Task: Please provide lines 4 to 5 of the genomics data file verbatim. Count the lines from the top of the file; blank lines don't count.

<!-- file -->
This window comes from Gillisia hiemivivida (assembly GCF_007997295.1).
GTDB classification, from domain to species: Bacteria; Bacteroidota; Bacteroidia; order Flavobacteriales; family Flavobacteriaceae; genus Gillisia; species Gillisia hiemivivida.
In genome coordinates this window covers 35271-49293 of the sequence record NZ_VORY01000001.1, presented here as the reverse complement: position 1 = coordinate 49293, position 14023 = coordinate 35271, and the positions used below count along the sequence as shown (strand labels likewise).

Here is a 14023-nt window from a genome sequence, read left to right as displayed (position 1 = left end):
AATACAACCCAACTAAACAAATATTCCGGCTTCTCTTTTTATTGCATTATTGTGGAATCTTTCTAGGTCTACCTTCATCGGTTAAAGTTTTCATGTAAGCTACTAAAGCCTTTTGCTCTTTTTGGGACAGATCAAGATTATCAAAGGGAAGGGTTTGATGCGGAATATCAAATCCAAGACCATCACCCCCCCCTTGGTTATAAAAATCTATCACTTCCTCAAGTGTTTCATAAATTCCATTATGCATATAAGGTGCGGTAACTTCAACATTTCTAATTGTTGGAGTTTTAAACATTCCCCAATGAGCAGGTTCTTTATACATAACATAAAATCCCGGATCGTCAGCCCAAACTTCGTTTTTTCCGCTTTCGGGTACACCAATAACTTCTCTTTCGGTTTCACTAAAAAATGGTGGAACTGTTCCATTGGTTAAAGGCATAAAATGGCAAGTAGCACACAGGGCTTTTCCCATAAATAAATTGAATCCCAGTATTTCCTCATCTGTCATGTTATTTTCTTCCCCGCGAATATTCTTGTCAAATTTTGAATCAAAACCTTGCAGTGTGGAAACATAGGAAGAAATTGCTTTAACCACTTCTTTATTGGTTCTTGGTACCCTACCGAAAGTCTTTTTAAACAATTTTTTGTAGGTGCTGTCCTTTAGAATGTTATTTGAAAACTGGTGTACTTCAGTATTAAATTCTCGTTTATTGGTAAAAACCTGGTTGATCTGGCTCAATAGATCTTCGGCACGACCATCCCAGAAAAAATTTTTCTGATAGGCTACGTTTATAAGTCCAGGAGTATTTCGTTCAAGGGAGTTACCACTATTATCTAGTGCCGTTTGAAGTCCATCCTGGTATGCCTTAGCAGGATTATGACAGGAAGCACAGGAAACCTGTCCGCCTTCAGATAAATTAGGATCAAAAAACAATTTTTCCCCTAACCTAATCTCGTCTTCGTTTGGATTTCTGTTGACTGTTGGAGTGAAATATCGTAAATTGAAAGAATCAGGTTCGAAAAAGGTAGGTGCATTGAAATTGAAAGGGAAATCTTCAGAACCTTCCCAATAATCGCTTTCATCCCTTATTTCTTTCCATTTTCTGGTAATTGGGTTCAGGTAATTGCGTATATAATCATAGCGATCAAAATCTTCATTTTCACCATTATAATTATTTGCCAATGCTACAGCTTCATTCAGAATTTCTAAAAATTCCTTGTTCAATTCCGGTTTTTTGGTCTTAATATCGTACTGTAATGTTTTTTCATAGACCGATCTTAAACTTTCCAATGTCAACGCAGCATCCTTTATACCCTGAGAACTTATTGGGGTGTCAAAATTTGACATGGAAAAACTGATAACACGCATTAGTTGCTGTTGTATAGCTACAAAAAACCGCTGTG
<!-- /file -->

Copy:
Here is a 14023-nt window from a genome sequence, read left to right as displayed (position 1 = left end):
AATACAACCCAACTAAACAAATATTCCGGCTTCTCTTTTTATTGCATTATTGTGGAATCTTTCTAGGTCTACCTTCATCGGTTAAAGTTTTCATGTAAGCTACTAAAGCCTTTTGCTCTTTTTGGGACAGATCAAGATTATCAAAGGGAAGGGTTTGATGCGGAATATCAAATCCAAGACCATCACCCCCCCCTTGGTTATAAAAATCTATCACTTCCTCAAGTGTTTCATAAATTCCATTATGCATATAAGGTGCGGTAACTTCAACATTTCTAATTGTTGGAGTTTTAAACATTCCCCAATGAGCAGGTTCTTTATACATAACATAAAATCCCGGATCGTCAGCCCAAACTTCGTTTTTTCCGCTTTCGGGTACACCAATAACTTCTCTTTCGGTTTCACTAAAAAATGGTGGAACTGTTCCATTGGTTAAAGGCATAAAATGGCAAGTAGCACACAGGGCTTTTCCCATAAATAAATTGAATCCCAGTATTTCCTCATCTGTCATGTTATTTTCTTCCCCGCGAATATTCTTGTCAAATTTTGAATCAAAACCTTGCAGTGTGGAAACATAGGAAGAAATTGCTTTAACCACTTCTTTATTGGTTCTTGGTACCCTACCGAAAGTCTTTTTAAACAATTTTTTGTAGGTGCTGTCCTTTAGAATGTTATTTGAAAACTGGTGTACTTCAGTATTAAATTCTCGTTTATTGGTAAAAACCTGGTTGATCTGGCTCAATAGATCTTCGGCACGACCATCCCAGAAAAAATTTTTCTGATAGGCTACGTTTATAAGTCCAGGAGTATTTCGTTCAAGGGAGTTACCACTATTATCTAGTGCCGTTTGAAGTCCATCCTGGTATGCCTTAGCAGGATTATGACAGGAAGCACAGGAAACCTGTCCGCCTTCAGATAAATTAGGATCAAAAAACAATTTTTCCCCTAACCTAATCTCGTCTTCGTTTGGATTTCTGTTGACTGTTGGAGTGAAATATCGTAAATTGAAAGAATCAGGTTCGAAAAAGGTAGGTGCATTGAAATTGAAAGGGAAATCTTCAGAACCTTCCCAATAATCGCTTTCATCCCTTATTTCTTTCCATTTTCTGGTAATTGGGTTCAGGTAATTGCGTATATAATCATAGCGATCAAAATCTTCATTTTCACCATTATAATTATTTGCCAATGCTACAGCTTCATTCAGAATTTCTAAAAATTCCTTGTTCAATTCCGGTTTTTTGGTCTTAATATCGTACTGTAATGTTTTTTCATAGACCGATCTTAAACTTTCCAATGTCAACGCAGCATCCTTTATACCCTGAGAACTTATTGGGGTGTCAAAATTTGACATGGAAAAACTGATAACACGCATTAGTTGCTGTTGTATAGCTACAAAAAACCGCTGTG